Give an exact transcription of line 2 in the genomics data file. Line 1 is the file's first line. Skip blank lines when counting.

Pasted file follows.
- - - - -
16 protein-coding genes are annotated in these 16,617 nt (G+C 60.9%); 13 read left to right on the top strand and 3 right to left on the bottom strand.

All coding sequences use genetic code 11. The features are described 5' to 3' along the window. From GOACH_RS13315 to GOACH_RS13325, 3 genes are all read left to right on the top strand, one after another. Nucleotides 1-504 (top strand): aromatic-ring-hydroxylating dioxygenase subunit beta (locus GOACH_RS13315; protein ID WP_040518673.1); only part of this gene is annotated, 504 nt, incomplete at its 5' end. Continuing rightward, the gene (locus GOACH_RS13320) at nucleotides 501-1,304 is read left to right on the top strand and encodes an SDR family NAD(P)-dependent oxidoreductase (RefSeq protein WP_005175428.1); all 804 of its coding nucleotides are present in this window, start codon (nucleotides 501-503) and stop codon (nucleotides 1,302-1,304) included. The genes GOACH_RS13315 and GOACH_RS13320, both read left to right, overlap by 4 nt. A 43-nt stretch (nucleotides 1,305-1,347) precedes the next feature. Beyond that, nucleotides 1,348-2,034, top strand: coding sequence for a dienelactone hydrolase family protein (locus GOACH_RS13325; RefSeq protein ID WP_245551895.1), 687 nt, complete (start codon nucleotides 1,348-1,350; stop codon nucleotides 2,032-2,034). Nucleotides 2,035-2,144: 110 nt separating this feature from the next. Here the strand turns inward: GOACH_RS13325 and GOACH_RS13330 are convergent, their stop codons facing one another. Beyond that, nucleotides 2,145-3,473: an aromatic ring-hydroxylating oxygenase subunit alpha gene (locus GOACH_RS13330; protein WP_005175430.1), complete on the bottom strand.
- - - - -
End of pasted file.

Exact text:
All coding sequences use genetic code 11. The features are described 5' to 3' along the window. From GOACH_RS13315 to GOACH_RS13325, 3 genes are all read left to right on the top strand, one after another. Nucleotides 1-504 (top strand): aromatic-ring-hydroxylating dioxygenase subunit beta (locus GOACH_RS13315; protein ID WP_040518673.1); only part of this gene is annotated, 504 nt, incomplete at its 5' end. Continuing rightward, the gene (locus GOACH_RS13320) at nucleotides 501-1,304 is read left to right on the top strand and encodes an SDR family NAD(P)-dependent oxidoreductase (RefSeq protein WP_005175428.1); all 804 of its coding nucleotides are present in this window, start codon (nucleotides 501-503) and stop codon (nucleotides 1,302-1,304) included. The genes GOACH_RS13315 and GOACH_RS13320, both read left to right, overlap by 4 nt. A 43-nt stretch (nucleotides 1,305-1,347) precedes the next feature. Beyond that, nucleotides 1,348-2,034, top strand: coding sequence for a dienelactone hydrolase family protein (locus GOACH_RS13325; RefSeq protein ID WP_245551895.1), 687 nt, complete (start codon nucleotides 1,348-1,350; stop codon nucleotides 2,032-2,034). Nucleotides 2,035-2,144: 110 nt separating this feature from the next. Here the strand turns inward: GOACH_RS13325 and GOACH_RS13330 are convergent, their stop codons facing one another. Beyond that, nucleotides 2,145-3,473: an aromatic ring-hydroxylating oxygenase subunit alpha gene (locus GOACH_RS13330; protein WP_005175430.1), complete on the bottom strand.